Friday, September 1, 2017

Polina: From the Classic Russian Ballet to the World of Contemporary Dance

By José Alberto Hermosillo

Inspiring and beautiful, “Polina,” or in French, “Polina, danser sa vie,” recites the incredible journey of a young Russian ballerina with big dreams and great expectations. 

"Polina" still courtesy of Oscilloscope Laboratories © 2017 

Based on the graphic novel by Bastein Vivés, “Polina” opens with an unforgettable and recurrent image of a seven-year-old girl performing in the woods.

Polina grows as a beautiful teenager. With discipline and talent, she continues developing as a ballerina in a prestigious Academy in Moscow.

"Polina" still courtesy of Oscilloscope Laboratories © 2017 
At the Academy, Professor Bojinski's military methods make Polina’s life more stressful. The tutor challenges his pupils with pain and strict discipline. “A real artist always longs for perfection,” he says.

The Bolshoi Ballet is one of the most significant contributions to Russian culture, a national symbol of pride. Every year, many young aspiring Russian dancers compete to be part of it. The Bolshoi is the ultimate goal. Polina is not the exception. She, as well, will do the impossible to be part of the most prestigious dance company in the world.
"Polina" still courtesy of Oscilloscope Laboratories © 2017 
In life, love always plays a tricky game -- Polina falls for Adrien, played by Niels Schneider (“Heartbeats,” “I Killed My Mother”), a charming French dancer who introduces her to the world of contemporary dance.

In France, Polina lands in the hands of a famous modern-dance guru named Liria Elsaj, played by the Oscar winner Juliette Binoche (“The English Patient”).

Binoche is a chameleon of an actor who transforms herself into an extraordinary character with perfection in every film. 

Liria is a professional coach, as she demands that her talented dancers tap into the best of their interiors if they want to continue pursuing their dreams.

She firmly believes, “When you dance, it is important to feel the absence of someone you love.” 

She continues, “An artist observes, looks around, and masters his technique. A real artist is always looking for perfection. You must learn your craft and be ready for your big moment.”

In the streets, Polina bounces with the underground dancers of Paris, the unprivileged, marginalized immigrants who like to dance to contemporary music in the free spaces, plazas, and alleys. She is amazed to see the dancers moving with the freedom she never had.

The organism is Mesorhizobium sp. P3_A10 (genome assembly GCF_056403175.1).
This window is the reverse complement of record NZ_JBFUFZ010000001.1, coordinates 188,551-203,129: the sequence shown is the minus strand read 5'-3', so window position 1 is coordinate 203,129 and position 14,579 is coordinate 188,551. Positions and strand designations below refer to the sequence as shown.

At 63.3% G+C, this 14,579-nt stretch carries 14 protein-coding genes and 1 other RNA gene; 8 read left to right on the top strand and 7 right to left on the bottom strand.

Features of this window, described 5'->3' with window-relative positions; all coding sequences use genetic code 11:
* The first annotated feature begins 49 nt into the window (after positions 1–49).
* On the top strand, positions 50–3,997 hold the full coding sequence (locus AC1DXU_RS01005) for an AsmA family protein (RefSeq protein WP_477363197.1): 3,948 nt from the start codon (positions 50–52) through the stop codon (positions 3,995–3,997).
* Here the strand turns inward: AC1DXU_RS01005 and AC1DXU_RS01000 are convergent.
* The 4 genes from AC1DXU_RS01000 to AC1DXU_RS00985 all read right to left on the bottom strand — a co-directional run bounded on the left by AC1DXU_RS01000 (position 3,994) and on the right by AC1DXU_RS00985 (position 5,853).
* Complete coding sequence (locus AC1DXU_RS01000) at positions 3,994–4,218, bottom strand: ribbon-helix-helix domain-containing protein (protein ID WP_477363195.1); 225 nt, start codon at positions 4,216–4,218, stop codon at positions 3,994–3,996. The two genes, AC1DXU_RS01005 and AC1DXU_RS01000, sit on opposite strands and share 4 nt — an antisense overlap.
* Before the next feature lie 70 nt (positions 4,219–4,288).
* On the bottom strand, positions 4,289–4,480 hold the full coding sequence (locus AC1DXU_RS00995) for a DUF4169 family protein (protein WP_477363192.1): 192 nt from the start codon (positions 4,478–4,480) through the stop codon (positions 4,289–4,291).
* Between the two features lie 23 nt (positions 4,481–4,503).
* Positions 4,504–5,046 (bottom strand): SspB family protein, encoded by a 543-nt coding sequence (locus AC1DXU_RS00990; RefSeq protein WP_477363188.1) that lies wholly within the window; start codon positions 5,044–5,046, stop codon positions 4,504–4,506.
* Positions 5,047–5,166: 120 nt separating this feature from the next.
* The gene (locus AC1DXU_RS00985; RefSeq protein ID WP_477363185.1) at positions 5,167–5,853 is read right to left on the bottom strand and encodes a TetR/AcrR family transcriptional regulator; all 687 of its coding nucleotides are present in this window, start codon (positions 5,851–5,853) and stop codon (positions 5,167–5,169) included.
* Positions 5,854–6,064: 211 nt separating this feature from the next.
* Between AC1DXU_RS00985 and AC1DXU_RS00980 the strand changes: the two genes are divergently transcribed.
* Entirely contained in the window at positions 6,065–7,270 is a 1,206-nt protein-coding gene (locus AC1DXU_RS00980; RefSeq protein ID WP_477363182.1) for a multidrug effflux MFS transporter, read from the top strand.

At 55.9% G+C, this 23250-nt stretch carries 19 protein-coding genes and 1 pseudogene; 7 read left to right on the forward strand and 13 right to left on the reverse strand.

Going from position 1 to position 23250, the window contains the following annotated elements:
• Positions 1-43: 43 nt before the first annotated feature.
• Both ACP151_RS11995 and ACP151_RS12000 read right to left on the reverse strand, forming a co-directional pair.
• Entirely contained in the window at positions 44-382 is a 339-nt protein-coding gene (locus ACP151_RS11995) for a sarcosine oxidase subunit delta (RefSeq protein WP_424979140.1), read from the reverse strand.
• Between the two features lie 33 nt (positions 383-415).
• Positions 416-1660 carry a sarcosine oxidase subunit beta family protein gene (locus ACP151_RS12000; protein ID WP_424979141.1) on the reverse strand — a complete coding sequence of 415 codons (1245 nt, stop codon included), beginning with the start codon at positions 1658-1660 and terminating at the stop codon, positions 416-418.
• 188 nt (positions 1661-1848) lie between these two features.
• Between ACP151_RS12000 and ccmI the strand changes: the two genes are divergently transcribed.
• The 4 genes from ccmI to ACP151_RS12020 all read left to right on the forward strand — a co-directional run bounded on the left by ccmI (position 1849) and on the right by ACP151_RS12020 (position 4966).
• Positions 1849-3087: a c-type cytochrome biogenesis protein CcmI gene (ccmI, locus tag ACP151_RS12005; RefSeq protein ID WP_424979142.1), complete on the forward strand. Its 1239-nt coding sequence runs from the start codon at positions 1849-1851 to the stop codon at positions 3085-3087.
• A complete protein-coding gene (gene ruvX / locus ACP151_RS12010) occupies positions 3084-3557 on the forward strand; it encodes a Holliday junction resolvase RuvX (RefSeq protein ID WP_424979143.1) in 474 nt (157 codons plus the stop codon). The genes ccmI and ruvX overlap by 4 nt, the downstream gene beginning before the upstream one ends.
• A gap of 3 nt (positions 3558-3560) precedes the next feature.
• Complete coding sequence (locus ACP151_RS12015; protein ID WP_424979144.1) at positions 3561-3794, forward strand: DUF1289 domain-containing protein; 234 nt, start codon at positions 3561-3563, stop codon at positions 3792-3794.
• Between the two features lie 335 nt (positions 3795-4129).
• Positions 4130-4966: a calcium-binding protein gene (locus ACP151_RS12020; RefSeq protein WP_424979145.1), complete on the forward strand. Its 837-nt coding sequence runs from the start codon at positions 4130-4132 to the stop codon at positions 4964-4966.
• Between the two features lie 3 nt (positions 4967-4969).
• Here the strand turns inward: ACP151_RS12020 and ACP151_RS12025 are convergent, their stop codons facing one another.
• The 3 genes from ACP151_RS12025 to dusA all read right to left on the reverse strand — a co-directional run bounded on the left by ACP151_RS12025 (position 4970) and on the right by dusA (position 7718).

Jérémie Bélingard is a real-life star of the Paris National Opera. He plays a motivator who helps troubled kids improve through modern dance with striking techniques. 

"Polina" still courtesy of Oscilloscope Laboratories © 2017 

Bélingard’s presence is sublime. His interaction with Polina creates a turning point in the story and real meaning in Polina's life. 

For the role of Polina, directors Angelin Preljocaj and Valérie Müller-Preljocaj auditioned 700 dancers before they discovered Anastasia Shevtsova at the Mariinsky Theater in Saint Petersburg.

Anastasia Shevtsova is a real virtuoso. Her breakthrough performance in "Polina" is extraordinary - she has exceptional acting abilities and professional dancing skills.

"Polina" graces some of the most stunning locations from Russia to France and Belgium. The gorgeous cinematography is by George Lechaptois. He displays Polina’s world with elegance and beauty.

The original music score is by 79D. "Polina's" musical evolution seamlessly goes from the classics to the contemporary sounds of modern dance.

“Polina” is enjoyable, original, and breaks conventions, although the editing could be more timely, with smoother transitions to give a sense of modernity to the entire film.

Polina’s final conflict is within herself -- she has to make important decisions about her life. Will she play a character in “The Nutcracker,” perhaps in “Snow White,” or will she merely perform herself in contemporary ballet?

Remember, the best role of your life is the one where you can be yourself.

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Copyright © 2017 Festival in LA 


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